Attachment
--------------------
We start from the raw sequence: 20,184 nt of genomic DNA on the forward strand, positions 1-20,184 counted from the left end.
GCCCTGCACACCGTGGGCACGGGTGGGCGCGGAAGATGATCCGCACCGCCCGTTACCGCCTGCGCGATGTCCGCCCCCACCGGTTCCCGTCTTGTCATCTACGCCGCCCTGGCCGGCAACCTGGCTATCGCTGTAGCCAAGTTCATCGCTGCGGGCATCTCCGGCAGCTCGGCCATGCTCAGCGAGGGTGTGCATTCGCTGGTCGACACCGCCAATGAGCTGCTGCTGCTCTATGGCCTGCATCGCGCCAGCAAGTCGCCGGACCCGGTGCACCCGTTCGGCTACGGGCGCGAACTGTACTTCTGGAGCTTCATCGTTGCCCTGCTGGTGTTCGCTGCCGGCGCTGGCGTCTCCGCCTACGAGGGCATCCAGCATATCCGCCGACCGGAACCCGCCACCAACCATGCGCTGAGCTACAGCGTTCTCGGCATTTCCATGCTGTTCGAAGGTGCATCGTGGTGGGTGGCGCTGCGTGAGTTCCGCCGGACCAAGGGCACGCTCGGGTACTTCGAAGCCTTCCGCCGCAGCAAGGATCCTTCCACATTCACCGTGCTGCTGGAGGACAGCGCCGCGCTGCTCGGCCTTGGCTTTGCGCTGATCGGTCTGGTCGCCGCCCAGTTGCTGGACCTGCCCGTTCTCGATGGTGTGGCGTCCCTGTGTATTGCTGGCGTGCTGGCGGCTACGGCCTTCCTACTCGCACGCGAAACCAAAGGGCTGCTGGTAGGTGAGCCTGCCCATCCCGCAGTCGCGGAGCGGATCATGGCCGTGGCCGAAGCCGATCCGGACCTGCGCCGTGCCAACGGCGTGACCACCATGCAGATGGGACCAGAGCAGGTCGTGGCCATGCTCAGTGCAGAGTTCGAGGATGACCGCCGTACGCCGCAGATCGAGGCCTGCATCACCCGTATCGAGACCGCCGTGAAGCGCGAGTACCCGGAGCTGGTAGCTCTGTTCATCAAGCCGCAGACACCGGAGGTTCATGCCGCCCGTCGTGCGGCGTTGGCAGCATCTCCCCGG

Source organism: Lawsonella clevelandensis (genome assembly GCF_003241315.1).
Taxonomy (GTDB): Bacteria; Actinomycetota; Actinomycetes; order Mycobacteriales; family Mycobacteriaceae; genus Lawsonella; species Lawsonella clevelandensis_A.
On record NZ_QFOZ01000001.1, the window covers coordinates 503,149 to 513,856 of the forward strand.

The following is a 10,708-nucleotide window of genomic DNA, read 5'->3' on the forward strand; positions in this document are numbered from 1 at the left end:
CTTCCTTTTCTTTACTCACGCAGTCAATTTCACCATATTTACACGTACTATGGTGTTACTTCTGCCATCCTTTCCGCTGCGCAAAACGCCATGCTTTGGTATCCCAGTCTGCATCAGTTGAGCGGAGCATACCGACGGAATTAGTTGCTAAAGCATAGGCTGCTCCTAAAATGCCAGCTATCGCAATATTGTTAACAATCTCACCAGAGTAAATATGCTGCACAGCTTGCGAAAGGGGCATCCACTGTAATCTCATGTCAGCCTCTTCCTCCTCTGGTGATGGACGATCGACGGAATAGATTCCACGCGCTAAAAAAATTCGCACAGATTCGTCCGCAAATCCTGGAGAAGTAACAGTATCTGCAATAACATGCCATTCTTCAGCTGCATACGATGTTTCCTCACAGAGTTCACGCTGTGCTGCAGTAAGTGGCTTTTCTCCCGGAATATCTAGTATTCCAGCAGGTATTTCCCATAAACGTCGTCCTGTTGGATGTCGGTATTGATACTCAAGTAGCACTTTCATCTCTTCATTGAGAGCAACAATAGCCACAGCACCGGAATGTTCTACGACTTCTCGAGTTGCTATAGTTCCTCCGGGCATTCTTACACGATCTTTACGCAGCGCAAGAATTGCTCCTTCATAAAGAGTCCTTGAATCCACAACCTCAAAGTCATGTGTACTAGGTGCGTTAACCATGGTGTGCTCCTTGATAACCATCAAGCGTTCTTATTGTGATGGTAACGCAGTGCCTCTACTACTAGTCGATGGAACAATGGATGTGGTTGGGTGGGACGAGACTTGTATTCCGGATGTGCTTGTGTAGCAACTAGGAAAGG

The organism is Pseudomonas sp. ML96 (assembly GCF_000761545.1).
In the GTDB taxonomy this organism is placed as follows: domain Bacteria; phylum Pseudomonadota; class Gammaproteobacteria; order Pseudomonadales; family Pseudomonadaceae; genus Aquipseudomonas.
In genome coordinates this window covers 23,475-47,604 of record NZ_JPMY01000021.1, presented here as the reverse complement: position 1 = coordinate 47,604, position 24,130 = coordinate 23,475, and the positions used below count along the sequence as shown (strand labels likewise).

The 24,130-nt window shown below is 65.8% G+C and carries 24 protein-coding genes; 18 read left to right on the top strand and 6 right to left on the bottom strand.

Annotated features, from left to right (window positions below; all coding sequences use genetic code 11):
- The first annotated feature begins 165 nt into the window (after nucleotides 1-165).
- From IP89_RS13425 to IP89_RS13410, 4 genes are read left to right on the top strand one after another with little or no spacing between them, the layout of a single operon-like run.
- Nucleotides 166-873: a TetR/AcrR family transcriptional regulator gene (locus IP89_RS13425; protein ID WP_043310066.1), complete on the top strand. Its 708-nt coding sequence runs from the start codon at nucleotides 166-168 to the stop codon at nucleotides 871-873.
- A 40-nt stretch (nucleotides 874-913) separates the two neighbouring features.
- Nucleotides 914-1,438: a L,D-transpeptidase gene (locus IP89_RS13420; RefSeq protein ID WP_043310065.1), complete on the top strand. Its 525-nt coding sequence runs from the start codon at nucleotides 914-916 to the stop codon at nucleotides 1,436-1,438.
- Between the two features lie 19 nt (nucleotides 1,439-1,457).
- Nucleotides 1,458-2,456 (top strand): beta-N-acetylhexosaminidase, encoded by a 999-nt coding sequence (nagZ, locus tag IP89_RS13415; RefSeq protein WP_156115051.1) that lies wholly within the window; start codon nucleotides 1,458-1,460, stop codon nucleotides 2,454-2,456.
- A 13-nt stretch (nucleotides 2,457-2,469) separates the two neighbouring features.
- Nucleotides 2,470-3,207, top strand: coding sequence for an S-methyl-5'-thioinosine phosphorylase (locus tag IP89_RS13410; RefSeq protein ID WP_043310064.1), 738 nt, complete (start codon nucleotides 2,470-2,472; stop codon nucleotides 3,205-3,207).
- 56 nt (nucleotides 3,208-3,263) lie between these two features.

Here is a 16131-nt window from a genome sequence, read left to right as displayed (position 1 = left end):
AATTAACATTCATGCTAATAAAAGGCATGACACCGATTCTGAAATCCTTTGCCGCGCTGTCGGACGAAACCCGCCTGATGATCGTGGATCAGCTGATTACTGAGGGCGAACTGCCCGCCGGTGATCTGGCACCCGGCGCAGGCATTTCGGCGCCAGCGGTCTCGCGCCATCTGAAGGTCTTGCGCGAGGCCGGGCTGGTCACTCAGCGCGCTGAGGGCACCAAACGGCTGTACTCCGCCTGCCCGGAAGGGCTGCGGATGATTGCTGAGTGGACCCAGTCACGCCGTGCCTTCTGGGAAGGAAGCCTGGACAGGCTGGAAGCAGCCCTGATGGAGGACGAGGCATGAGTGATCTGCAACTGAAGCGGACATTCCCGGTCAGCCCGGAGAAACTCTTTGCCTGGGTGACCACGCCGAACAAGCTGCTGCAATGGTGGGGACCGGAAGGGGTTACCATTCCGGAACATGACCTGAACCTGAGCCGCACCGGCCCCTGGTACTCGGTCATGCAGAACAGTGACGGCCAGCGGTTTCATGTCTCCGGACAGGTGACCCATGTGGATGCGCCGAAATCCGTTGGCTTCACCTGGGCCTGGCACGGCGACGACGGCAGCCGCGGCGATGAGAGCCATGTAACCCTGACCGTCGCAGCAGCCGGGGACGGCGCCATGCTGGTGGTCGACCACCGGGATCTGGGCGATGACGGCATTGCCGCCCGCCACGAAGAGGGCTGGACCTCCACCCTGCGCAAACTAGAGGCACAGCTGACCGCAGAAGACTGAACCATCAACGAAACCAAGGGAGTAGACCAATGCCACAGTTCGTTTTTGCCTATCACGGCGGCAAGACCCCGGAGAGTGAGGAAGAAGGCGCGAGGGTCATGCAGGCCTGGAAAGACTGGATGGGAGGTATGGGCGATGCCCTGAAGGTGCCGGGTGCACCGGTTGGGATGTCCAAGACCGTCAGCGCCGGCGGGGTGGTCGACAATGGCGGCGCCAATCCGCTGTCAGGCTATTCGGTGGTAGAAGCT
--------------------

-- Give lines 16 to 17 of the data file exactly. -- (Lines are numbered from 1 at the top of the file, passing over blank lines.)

- A 40-nt stretch (nucleotides 874-913) separates the two neighbouring features.
- Nucleotides 914-1,438: a L,D-transpeptidase gene (locus IP89_RS13420; RefSeq protein ID WP_043310065.1), complete on the top strand. Its 525-nt coding sequence runs from the start codon at nucleotides 914-916 to the stop codon at nucleotides 1,436-1,438.